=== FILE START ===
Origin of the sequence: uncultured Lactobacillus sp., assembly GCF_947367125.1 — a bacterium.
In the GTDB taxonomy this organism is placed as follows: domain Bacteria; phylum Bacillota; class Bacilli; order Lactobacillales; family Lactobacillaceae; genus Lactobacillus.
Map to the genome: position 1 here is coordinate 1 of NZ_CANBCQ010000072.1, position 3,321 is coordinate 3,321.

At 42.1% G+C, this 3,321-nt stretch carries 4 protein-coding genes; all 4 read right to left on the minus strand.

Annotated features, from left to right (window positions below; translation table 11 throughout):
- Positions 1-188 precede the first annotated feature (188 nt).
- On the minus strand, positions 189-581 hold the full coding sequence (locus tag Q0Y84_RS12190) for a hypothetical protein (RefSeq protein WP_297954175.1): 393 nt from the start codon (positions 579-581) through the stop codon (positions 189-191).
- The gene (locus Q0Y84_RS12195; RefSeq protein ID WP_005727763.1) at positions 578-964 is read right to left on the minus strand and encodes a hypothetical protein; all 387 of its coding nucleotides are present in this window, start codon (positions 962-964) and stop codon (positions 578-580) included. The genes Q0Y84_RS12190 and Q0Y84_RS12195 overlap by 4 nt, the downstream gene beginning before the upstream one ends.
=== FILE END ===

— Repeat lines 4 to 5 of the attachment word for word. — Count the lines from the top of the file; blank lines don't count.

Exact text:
At 42.1% G+C, this 3,321-nt stretch carries 4 protein-coding genes; all 4 read right to left on the minus strand.

Annotated features, from left to right (window positions below; translation table 11 throughout):